Doha Round Worth Fighting For
In my view a failed Ministerial is not a failed Round. I am not aware that any of the negotiators have indicated that the Round has failed, and it is important as talks move forward to remain committed to sound agricultural policy, both in international trade and on a domestic level. Regarding agricultural trade policy, I strongly believe that a multilateral approach is the best. Bilateral agreements cannot substitute for a multilateral system. Standards and dispute settlement are just two examples of issues that must be addressed on a multilateral level. Domestically, good agricultural policy should not depend on WTO negotiations. The EU has shown that developing a modern agricultural policy is possible without first having a completed WTO Round.
While former Agriculture Commissioner Fischler used the WTO to sell the new policy to the farmers, the origin of the new policy was domestic and related to the attitude of the general public toward agriculture and the costs of the old policy. It may be necessary to rethink the global food trade system and agriculture trade agreements in the light of recent external factors, including rising food prices, new biofuel policies, and fear of globalization. The Doha Round began before these developments occurred, therefore they are not part of the negotiations. However, rethinking the system could well take 5 years or more, given the slow progress in the Doha Round. Negotiations certainly have not moved quickly, but the fact that much has already 'provisionally' been agreed upon should not be neglected. The agreement "on the table" - areas where consensus has already been reached - is a step forward for trade liberalization compared to the Uruguay Round. Even in the failed Ministerial much progress was made, unfortunately without being formalized in a final outcome. All that has been agreed upon in the Doha Round thus far should not be lost but consolidated.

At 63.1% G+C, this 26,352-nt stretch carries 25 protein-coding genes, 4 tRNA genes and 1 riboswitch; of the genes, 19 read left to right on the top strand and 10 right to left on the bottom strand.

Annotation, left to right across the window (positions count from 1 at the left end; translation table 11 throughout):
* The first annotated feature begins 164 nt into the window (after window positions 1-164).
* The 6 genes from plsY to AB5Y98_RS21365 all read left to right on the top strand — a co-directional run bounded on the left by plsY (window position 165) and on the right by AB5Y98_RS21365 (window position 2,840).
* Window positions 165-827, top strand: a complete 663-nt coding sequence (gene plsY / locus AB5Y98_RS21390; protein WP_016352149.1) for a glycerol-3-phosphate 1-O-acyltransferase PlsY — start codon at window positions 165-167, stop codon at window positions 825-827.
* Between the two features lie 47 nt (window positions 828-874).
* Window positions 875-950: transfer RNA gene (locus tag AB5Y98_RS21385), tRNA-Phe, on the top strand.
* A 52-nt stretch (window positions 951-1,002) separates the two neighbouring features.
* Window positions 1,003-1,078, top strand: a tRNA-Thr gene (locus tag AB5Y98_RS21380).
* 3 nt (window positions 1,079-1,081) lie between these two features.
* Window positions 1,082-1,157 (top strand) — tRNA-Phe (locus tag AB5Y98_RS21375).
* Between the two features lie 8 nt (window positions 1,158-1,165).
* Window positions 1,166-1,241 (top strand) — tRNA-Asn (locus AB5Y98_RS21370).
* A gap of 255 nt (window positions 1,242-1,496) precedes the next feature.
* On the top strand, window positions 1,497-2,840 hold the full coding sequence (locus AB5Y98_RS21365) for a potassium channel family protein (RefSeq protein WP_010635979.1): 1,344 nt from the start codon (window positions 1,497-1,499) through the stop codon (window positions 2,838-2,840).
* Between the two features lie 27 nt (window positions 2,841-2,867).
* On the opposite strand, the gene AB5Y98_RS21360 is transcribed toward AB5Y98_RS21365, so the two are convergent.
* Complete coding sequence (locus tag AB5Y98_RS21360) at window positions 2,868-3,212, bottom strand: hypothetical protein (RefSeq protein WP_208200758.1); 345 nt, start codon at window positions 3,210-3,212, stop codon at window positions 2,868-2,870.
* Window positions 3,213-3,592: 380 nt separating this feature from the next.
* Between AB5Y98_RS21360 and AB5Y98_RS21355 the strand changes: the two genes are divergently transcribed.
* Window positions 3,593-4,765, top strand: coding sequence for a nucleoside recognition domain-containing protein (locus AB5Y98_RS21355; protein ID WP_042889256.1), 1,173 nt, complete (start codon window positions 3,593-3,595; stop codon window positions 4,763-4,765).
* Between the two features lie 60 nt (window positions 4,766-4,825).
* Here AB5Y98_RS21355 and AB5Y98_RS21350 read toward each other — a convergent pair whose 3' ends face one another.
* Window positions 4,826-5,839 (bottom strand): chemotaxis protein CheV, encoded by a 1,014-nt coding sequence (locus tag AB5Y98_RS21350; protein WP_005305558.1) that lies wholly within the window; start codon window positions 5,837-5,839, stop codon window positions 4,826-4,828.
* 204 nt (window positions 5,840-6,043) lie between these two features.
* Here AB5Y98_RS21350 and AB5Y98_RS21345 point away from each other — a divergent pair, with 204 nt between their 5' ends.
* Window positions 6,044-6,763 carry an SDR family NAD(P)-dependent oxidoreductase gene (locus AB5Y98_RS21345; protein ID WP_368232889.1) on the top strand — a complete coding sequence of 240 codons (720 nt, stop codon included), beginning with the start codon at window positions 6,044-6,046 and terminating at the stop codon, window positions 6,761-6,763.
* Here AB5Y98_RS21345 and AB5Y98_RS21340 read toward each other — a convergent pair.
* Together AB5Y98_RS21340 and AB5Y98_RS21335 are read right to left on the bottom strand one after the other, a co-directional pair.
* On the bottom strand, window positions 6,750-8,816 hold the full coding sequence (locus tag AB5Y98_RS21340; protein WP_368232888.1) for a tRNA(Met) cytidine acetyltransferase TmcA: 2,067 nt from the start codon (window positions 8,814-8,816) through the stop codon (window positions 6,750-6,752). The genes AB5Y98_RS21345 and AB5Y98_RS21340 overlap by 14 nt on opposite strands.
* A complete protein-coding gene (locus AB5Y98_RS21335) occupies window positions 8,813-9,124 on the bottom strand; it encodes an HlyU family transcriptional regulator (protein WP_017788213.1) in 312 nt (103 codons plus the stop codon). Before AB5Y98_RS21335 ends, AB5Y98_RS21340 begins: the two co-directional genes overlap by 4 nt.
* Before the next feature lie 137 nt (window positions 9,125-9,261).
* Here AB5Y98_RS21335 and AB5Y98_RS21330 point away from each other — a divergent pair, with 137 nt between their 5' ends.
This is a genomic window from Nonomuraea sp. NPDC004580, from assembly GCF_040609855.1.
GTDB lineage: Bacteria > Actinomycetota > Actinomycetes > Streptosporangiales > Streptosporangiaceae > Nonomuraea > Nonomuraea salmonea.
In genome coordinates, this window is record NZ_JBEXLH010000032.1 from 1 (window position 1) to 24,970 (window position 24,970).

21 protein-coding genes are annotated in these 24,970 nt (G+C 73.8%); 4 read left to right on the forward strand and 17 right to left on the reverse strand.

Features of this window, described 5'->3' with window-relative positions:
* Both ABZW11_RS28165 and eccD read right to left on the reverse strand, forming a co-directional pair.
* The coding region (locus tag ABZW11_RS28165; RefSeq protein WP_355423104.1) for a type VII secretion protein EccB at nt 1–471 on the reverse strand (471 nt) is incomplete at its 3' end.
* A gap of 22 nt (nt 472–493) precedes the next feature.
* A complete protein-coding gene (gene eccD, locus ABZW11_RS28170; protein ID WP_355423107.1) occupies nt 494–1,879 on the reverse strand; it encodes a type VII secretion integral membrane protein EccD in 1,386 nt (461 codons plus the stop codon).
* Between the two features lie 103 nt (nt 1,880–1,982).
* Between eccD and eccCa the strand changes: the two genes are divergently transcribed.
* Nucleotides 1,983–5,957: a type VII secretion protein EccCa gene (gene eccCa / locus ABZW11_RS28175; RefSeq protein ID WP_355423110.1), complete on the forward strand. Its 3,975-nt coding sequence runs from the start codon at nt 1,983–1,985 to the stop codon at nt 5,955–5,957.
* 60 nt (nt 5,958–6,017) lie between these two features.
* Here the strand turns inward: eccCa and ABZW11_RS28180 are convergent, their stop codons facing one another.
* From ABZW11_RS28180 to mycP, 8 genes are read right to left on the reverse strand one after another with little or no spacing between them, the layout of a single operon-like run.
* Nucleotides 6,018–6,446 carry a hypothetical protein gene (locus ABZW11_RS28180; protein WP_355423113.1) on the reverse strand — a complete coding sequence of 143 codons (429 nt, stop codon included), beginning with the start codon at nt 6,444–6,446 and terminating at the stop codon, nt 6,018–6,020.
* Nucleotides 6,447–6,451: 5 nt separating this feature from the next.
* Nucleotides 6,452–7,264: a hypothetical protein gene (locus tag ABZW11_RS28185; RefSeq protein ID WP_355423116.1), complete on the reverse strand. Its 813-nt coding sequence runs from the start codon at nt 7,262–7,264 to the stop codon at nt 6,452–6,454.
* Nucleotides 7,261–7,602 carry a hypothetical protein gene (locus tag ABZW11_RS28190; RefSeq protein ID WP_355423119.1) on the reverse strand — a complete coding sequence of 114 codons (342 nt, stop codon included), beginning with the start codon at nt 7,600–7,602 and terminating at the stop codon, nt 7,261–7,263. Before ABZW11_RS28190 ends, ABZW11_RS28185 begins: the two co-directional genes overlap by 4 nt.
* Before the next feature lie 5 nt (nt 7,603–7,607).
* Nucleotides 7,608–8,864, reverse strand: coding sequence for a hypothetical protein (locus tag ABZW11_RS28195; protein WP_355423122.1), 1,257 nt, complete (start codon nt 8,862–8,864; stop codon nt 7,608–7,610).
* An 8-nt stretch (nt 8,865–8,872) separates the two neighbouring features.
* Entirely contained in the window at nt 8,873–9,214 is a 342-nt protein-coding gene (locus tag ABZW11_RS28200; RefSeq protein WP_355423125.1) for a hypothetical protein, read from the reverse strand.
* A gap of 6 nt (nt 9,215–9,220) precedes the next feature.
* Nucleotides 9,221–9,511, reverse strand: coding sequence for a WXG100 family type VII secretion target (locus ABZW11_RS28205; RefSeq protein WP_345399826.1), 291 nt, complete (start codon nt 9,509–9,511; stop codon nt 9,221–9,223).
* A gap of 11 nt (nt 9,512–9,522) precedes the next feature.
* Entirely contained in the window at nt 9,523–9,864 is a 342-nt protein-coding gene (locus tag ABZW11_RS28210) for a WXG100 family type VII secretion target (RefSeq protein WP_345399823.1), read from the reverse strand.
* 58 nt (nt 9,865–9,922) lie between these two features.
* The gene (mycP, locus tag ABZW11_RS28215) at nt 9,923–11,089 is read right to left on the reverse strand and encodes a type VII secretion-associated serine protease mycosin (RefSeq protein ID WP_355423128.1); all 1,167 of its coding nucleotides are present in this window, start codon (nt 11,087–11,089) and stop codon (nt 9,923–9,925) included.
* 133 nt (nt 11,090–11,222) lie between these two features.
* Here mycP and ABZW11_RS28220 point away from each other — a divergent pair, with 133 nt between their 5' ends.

All efforts should be directed towards finishing this Round, even if it takes a few more years. There is too much to lose and much to gain.
Jan-Maarten Vrij is the Director of the Nederlandse Zuivel Organisatie (Dutch Dairy Association) and a Member Affiliate of the International Food & Agricultural Trade Policy Council (IPC). A joint initiative of The German Marshall Fund of the United States (GMF) and the International Food & Agriculture Trade Policy Council (IPC), this blog collaboration aims to provide insight on concluding the Doha Round and pursuing trade liberalization in the future.
The views expressed in GMF publications and commentary are the views of the author alone.